Methodological approach for integrating climate change and EbA measures into protected area management planning

Published: 31 January 2019
Last edited: 22 February 2019

The methodological approach consists of the following steps (see also graphic in the gallery):

  1. Collection of perceptions of involved professionals and other stakeholders with regard to key climate risks and spatial mapping of these risks.
  2. Identification of key biophysical and socio-economic impacts of climate change in the region, in part by checking perceptions of stakeholders, in part by publicly available scientific data.
  3. Assessment of ecosystem services relevant for human well-being and/or climate change adaptation with stakeholders during a workshop.
  4. Definition of site-specific adaptation options and measures, including EbA.
  5. Integration of results into the management plan.
  6. Capacity development through courses and on-the-job training as a crucial accompanying measure.

Classifications

Category
Co-management building
Collection of baseline and monitoring data and knowledge
Management planning
Scale of implementation
Local
Subnational
Phase of solution
Planning phase

Enabling factors

  • Availability of both scientific and other types and sources of knowledge and information. 
  • Participation and contributions from technical staff and citizens.

Lessons learned

  • The first milestone was levelling knowledge about climate change concepts and issues among the participants. In this regard, the dynamic and participative format of the meetings and workshops was crucial for strengthening the understanding of main concepts and the appreciation and integration of stakeholder perspectives and knowledge into the management plan.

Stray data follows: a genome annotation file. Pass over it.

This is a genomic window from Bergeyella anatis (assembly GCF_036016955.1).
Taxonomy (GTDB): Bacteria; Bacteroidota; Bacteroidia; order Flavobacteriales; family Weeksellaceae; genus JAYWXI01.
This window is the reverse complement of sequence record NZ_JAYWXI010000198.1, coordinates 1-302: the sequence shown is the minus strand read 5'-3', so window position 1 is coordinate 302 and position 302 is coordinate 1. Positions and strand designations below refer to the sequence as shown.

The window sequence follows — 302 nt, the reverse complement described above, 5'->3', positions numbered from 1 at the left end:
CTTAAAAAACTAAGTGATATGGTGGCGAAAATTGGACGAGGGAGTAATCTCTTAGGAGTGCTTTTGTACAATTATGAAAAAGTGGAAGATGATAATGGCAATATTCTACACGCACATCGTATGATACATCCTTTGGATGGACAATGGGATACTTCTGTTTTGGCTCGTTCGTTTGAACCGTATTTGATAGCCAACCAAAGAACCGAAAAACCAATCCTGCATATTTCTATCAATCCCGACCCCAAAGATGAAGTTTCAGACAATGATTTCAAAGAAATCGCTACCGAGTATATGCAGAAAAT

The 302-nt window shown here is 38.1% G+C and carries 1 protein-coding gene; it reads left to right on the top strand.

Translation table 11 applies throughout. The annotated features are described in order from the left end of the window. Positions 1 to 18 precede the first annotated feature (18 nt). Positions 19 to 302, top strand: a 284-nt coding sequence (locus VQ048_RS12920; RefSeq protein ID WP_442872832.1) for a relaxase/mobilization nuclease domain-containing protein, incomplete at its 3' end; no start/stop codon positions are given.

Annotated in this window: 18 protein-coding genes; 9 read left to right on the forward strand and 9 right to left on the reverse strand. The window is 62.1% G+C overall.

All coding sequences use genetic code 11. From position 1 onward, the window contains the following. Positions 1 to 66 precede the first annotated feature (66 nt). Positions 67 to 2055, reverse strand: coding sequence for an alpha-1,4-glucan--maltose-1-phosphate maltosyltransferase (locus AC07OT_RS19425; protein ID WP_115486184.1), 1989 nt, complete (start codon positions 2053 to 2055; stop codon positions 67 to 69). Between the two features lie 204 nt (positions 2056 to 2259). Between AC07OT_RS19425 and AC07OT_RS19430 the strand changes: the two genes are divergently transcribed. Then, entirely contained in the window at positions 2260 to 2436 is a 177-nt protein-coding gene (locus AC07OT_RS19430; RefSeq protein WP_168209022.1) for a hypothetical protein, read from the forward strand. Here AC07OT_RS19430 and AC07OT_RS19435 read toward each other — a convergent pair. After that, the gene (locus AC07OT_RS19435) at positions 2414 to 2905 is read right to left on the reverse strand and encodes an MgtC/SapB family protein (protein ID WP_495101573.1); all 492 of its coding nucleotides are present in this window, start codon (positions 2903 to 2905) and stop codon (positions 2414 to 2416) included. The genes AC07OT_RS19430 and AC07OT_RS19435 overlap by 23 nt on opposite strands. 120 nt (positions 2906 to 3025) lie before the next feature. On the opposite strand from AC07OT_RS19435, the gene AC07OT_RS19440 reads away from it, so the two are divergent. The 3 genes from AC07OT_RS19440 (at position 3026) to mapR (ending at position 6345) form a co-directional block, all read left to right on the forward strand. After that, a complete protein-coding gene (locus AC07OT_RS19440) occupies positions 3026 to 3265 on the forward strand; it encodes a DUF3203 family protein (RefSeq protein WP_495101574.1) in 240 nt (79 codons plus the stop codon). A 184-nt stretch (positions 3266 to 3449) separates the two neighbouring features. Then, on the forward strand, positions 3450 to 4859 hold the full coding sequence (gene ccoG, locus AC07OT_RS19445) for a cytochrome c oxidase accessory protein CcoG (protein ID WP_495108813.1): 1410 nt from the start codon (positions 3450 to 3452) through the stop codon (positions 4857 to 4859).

• The risk assessment should go beyond the conservation site and address its whole area of influence (e.g. water basins as an orientation for the scope).
  • Participatory approaches and the integration of perceptions of climate change impacts can result in differing views. The responsible team needs to be prepared to deal with it.
  • Likewise, the collection of local knowledge and perceptions can be resource-intensive and needs to be well-prepared.
  • The integration of climate change risks and implementation of adaptation actions in conservation management is a rather new and complex task which is influenced by factors differing from site to site. Therefore, the adaptation process should be area-specific.